Top news and updates from ComponentPro which help you stay up-to-date with what we are doing.
Ultimate Studio 2019.Q1 v7.0 is released
This release includes lots of new features, improvement and bug fixes. We also included some new FTP, SFTP, SCP, Mail, and ZIP example projects for .NET Core.
Click here to see the complete list of changes.
To release our components more frequently and send beta and hotfix releases to our customer faster, our build system has been upgraded and it's now very flexible. We will walk you through how our system has evolved since the very first builds to the recent ones.
Back in 2007 when .NET 2.0 was only available on Windows and Visual Studio 2008 was the latest one, our build system was quite simple. The former team simply used a single master batch file named Build.bat and each component has a .bat file to start the build. In order to build the whole package including FTP, SFTP, Mail, SAML and Studio, they manually run each file, test and then upload the packages to the server. It did not do much since we only needed to support Windows and the components were built for just .NET 2.0.
In 2011 we needed to support several VS versions and more than one platform including .NET, .NET CF, and Xamarin. So we decided to write the build system in C#. That allowed us to be more flexible and write faster build code. But it still did not define any build pipelines, tasks, and release pipelines.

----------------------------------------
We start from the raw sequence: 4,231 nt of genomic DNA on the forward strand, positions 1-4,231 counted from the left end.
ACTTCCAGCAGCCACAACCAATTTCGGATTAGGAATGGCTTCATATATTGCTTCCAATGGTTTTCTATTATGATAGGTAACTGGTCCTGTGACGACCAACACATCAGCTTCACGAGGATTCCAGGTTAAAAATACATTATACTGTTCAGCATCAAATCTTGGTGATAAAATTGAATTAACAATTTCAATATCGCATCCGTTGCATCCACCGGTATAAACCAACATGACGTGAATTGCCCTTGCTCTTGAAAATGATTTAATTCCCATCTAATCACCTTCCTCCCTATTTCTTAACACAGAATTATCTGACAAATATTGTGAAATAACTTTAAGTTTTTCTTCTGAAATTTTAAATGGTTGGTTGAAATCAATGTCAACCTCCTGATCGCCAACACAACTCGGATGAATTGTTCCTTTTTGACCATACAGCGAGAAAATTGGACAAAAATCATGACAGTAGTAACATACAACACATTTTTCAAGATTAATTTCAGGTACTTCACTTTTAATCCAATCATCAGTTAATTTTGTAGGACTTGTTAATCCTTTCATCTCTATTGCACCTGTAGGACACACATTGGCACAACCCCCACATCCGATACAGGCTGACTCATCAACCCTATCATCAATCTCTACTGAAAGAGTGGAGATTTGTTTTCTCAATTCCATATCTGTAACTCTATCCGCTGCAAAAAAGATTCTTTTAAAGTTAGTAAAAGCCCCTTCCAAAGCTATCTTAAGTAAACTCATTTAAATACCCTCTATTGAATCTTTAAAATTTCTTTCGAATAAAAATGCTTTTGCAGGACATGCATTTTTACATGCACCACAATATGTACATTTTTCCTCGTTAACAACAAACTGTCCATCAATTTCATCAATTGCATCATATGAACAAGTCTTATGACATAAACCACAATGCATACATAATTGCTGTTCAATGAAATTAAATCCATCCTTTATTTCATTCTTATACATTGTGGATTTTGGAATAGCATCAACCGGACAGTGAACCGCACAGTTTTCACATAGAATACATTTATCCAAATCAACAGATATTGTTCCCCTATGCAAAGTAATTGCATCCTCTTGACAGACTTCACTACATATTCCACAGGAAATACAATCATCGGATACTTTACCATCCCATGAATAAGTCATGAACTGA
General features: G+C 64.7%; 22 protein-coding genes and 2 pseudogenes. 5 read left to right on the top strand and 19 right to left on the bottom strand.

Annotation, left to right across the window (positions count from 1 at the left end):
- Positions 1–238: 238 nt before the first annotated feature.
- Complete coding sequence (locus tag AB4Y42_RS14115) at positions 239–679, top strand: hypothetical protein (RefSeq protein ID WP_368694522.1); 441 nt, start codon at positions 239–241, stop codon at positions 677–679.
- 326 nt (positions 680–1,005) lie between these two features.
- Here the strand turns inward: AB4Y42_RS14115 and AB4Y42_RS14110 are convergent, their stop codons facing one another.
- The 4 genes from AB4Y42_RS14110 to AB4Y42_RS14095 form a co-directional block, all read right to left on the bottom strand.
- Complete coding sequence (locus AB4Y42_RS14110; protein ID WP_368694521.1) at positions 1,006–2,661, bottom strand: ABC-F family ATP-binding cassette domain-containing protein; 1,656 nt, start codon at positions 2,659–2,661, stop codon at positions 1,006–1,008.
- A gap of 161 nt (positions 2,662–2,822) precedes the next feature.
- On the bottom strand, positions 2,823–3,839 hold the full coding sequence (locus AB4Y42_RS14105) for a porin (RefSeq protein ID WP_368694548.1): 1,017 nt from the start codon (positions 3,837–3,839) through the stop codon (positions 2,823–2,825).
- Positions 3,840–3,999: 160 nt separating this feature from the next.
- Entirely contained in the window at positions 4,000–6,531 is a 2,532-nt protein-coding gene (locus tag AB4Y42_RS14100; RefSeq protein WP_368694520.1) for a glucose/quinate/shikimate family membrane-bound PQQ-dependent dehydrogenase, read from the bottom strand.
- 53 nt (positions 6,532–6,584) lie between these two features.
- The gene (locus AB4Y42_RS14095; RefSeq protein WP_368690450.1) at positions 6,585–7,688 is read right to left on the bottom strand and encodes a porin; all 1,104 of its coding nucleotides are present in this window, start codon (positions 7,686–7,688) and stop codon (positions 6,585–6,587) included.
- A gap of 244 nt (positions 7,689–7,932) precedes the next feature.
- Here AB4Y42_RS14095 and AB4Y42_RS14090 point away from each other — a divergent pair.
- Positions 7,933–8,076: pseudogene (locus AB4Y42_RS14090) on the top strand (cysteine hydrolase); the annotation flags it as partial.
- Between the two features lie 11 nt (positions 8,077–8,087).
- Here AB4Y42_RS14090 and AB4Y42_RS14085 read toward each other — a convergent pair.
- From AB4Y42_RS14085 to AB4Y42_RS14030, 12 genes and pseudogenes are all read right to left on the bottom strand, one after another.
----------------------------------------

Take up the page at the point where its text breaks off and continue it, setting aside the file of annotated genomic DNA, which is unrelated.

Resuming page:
Whenever we needed to change something in the build process, we modified the build codebase and recompile the build app. We used only a single build server to do everything: from building source code for the needed platforms, testing to uploading to our production web server. A normal build took around 5 hours on that machine. That was better than batch files but we still found it cumbersome at some point.
Nearly 10 years have passed, we had still been using the 2nd generation. The Ultimate Components had to support .NET, .NET Core, Uwp, Android, iOS, and CF platforms running on Windows, Linux, and Mac operating systems. We decided to revamp the build system again. At this time, we wanted a system that can be easily customized without rebuilding the build system and fast enough to cut the build time to under an hour.
It was quite challenging but we found some solutions. Our best solution was to use 10 build machines and 3 VMs. We defined dynamic build pipelines which can be designed and customized in a web app. The result was astonishing: build time reduced to 50 mins, instead of 5-6 hours long. Our developer can now select what libraries to build and click on a button to start a build. If a library build fails, we can rebuild it without restarting the whole build process. Here are some screenshots of the system: